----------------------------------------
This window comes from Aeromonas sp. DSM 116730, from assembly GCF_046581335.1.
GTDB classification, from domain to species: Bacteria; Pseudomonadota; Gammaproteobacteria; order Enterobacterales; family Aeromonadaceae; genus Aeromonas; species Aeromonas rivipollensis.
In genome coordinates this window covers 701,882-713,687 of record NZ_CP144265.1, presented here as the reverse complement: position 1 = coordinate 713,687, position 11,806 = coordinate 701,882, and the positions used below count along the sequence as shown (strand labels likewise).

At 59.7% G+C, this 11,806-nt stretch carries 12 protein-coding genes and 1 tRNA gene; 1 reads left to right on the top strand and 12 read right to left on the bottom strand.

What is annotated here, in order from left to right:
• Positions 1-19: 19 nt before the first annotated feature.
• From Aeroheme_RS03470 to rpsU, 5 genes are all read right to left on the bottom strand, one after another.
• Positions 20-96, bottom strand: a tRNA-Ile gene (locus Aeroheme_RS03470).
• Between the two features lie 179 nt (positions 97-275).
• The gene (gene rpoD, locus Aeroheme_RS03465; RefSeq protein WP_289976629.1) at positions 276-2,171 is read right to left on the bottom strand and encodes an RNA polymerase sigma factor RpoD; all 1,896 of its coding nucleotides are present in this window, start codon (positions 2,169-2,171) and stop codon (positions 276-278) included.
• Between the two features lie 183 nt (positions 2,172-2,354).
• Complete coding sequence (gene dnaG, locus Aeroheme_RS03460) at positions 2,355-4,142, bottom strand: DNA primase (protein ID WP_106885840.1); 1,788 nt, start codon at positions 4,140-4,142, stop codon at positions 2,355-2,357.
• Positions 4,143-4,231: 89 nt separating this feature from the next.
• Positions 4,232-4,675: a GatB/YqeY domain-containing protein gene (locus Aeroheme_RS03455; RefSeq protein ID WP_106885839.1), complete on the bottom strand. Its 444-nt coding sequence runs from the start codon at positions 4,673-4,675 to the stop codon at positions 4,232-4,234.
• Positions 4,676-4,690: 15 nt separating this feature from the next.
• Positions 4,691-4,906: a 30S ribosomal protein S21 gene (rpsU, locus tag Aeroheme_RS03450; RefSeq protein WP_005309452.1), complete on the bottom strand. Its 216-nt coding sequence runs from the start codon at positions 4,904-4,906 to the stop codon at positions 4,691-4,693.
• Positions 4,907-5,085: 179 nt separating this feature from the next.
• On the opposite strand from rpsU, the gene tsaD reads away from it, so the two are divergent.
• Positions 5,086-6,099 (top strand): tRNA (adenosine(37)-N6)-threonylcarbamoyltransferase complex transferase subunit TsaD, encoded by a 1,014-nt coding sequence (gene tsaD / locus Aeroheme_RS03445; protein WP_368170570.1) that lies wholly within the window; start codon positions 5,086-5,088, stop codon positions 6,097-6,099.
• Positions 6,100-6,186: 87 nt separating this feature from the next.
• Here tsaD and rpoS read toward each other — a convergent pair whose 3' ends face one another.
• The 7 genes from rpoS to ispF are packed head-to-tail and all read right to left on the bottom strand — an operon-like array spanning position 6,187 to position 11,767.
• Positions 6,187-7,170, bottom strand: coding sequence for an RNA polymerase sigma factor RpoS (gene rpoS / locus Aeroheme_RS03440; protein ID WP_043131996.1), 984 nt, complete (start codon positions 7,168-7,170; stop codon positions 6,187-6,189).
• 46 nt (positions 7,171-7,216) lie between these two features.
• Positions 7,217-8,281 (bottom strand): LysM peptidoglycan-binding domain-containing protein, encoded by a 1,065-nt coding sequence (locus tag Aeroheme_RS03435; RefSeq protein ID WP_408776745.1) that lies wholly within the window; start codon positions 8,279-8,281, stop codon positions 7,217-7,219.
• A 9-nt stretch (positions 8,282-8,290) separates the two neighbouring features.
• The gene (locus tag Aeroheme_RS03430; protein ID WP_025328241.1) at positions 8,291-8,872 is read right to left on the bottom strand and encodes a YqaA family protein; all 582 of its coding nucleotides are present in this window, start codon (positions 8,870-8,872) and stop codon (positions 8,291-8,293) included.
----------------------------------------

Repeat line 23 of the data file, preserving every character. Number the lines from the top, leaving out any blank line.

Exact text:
• Positions 6,187-7,170, bottom strand: coding sequence for an RNA polymerase sigma factor RpoS (gene rpoS / locus Aeroheme_RS03440; protein ID WP_043131996.1), 984 nt, complete (start codon positions 7,168-7,170; stop codon positions 6,187-6,189).